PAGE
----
Four Beaches – but where do I go?
There are some fantastic white sand beaches, which are fun places to hang out. However, all four beaches are on Manasota Key because Englewood only borders Lemon Bay, not the Gulf of Mexico. Stump Pass State Park Beach is located at Manasota Key’s south end. A beautiful park where a 1.3-mile walkway leads through the “jungle.” At the end of the path, you will reach Stump Pass connecting Lemon Bay and the Intracoastal waterway with the Gulf of Mexico.
The park provides restrooms and showers, but parking is limited, and you need to bring your food and water. You must pay for a day pass if you don’t have an annual Florida State Pass. Three bucks will not kill you, and it is for a good cause. The State Park is the best bet if you want to encounter wildlife. Dolphins, manatees, turtles, tortoises, and ospreys are around. However, there is no guarantee that you will see all or some of them. It depends on the season, weather, and time of the day if you see Flippers.” But with a bit of luck, you will see a few of them; if you are lucky, you may even see a seahorse in the water. The best time to see dolphins is in the late afternoon at Stump Pass.
One State Park Beach with three more Beaches access points on Manasota Key
Englewood Beach or Chadwick Beach is the most sophisticated beach of the four beaches. You will find ample parking space, new restrooms, showers, boardwalks, a playground, volleyball courts, basketball hoops, and more. You will have fun there. Restaurants and bars are within walking distance, too. You can buy a parking pass or pay with a parking app.
Middle Beach or Blind Pass Beach is a few miles further north. Restrooms and showers are available. This beach is usually the last resort if you can’t find a parking spot elsewhere because they have several parking lots, and parking doesn’t cost a dime. You can also launch your kayak, and the little ones have a playground.
The beach at the north end of Manasota Key is called Manasota Beach. This beach is the only one with lifeguards on duty. However, the parking space is minimal. The county recently updated the restrooms. On the other side of the road is a small county park with a boat launch—no parking fees.
The Real Estate Market in Englewood has something for almost Everyone.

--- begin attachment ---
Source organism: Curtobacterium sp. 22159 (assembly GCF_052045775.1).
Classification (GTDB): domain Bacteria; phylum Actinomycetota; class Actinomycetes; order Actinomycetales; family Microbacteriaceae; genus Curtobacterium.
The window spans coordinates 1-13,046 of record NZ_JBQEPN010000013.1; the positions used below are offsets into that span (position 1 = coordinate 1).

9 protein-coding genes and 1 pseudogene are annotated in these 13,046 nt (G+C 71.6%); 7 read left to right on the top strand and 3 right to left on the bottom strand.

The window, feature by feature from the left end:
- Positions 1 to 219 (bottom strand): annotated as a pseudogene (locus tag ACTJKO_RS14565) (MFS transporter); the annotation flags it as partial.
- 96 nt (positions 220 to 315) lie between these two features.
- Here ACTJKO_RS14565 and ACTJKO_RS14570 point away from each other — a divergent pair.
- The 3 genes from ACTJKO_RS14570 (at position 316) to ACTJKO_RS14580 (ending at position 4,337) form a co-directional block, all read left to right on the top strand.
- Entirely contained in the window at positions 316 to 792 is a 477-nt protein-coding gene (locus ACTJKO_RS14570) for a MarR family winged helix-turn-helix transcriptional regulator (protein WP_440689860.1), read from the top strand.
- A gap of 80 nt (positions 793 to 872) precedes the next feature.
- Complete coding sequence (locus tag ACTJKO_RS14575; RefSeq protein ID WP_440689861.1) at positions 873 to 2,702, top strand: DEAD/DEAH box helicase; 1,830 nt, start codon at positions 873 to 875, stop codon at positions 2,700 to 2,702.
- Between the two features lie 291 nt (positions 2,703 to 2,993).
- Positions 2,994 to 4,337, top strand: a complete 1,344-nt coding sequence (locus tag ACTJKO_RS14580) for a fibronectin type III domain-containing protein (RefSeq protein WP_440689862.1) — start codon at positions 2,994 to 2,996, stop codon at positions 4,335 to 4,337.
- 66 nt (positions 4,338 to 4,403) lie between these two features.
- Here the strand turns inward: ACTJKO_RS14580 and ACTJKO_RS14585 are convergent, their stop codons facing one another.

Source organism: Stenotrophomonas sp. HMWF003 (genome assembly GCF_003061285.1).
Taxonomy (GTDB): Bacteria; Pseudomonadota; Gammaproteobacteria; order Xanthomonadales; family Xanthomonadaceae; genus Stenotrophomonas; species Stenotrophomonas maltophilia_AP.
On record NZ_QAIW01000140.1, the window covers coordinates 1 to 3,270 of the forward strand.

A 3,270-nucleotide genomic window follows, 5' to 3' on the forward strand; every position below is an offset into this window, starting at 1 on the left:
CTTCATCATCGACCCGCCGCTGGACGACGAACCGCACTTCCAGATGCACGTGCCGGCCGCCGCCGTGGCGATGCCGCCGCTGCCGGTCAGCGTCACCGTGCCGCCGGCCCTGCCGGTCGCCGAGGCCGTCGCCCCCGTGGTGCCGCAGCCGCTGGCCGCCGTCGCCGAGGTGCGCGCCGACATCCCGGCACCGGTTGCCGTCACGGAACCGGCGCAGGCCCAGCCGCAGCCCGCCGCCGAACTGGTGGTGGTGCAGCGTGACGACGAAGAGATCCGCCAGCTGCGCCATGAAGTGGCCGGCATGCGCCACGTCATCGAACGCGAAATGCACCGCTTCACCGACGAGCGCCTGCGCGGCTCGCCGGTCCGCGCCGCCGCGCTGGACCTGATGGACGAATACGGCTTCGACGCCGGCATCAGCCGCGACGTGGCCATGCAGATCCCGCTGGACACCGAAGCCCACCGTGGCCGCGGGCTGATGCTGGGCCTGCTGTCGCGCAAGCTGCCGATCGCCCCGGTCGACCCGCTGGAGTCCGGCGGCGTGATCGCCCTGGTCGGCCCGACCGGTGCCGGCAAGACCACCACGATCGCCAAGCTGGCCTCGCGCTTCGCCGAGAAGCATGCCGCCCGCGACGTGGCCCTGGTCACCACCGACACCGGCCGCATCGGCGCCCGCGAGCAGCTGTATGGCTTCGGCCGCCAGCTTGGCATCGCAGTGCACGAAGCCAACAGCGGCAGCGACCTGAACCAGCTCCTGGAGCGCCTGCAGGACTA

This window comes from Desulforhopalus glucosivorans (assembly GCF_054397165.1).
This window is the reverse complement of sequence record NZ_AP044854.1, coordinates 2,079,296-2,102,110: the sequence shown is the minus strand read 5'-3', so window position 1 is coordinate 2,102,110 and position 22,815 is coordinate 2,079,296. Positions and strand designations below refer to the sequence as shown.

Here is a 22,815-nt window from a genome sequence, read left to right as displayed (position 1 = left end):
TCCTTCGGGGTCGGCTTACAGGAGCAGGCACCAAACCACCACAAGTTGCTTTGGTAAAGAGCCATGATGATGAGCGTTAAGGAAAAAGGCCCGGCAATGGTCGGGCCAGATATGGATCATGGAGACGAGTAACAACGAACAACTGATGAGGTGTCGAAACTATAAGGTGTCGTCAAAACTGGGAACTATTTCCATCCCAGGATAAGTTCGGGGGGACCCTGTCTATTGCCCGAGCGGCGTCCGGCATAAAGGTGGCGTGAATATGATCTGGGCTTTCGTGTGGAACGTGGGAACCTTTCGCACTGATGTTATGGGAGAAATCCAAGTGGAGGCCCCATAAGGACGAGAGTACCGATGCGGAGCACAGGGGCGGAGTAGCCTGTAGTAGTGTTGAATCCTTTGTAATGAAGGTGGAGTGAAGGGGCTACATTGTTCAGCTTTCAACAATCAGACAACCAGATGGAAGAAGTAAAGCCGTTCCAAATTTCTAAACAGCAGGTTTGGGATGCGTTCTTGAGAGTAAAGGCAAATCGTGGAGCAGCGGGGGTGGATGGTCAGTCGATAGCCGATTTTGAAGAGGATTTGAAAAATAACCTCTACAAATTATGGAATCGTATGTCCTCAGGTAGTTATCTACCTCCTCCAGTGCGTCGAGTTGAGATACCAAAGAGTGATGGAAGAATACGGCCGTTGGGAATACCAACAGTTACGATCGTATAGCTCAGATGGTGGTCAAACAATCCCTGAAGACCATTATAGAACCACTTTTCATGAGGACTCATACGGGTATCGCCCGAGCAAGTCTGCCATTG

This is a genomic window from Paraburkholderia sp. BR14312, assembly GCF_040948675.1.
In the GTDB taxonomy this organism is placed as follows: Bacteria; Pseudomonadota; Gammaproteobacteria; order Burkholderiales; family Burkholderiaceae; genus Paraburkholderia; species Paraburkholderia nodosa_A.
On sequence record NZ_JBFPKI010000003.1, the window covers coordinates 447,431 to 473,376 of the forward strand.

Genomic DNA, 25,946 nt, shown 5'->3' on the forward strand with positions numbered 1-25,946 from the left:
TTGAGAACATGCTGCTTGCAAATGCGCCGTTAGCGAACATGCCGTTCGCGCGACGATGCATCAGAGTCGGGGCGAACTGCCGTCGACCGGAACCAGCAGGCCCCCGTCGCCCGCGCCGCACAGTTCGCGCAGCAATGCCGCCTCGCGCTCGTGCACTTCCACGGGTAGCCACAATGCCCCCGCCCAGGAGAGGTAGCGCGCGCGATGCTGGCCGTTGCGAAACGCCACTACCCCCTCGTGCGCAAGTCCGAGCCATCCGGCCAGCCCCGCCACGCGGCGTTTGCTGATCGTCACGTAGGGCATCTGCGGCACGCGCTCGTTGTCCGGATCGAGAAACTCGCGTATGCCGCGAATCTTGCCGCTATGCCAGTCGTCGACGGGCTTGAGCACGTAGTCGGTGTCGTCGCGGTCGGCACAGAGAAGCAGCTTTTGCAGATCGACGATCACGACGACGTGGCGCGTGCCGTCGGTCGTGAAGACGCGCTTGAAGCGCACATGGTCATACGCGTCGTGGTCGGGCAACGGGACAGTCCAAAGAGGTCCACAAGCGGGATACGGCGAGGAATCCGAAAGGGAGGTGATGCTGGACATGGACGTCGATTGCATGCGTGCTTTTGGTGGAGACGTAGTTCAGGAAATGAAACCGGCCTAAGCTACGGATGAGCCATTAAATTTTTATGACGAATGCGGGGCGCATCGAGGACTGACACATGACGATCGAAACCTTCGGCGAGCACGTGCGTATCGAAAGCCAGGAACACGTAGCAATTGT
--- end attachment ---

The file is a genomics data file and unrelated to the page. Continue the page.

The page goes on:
Whether you are looking for a place to raise your family, build a vacation home, or buy a perfect place to retire, Englewood will fit your needs perfectly. Moreover, on average, Englewood real estate is more affordable than real estate in Sarasota or Venice. Also, while checking out Englewood, you should look closely at Rotonda West, located a couple of miles southeast of Englewood. This circular community has five golf courses and plenty of canal and lakefront properties—no need to join a golf club.
You will find a handful of gated communities. Beachwalk by Manasota Key, Boca Royale Golf and Country Club, Oyster Creek Golf and Country Club, Park Forest, Oak Forest, and Stillwater are the most known. Boca Royale and Beachwalk by Manasota Key are the most upscale communities with upscale homes in a unique subtropical setting. A section of new homes has been added recently to Boca Royal and became part of Wellen Park.
Englewood, Florida Waterfront Homes
Englewood Isles is a mature and deed-restricted waterfront community. Many homes are on navigable water, and a few houses are on canals without access to the bay. The community has a marina and is directly connected with Lemon Bay and via Lemon Bay with the Gulf of Mexico. Grove City also has navigable saltwater canals with direct access to the Gulf of Mexico. Englewood Beach on Manasota Key has boat docks facing Lemon Bay. Eagle Preserve Estates offers upscale Keywest-Style Homes with boat docks in your backyard and access to Lemon Bay and the Gulf of Mexico.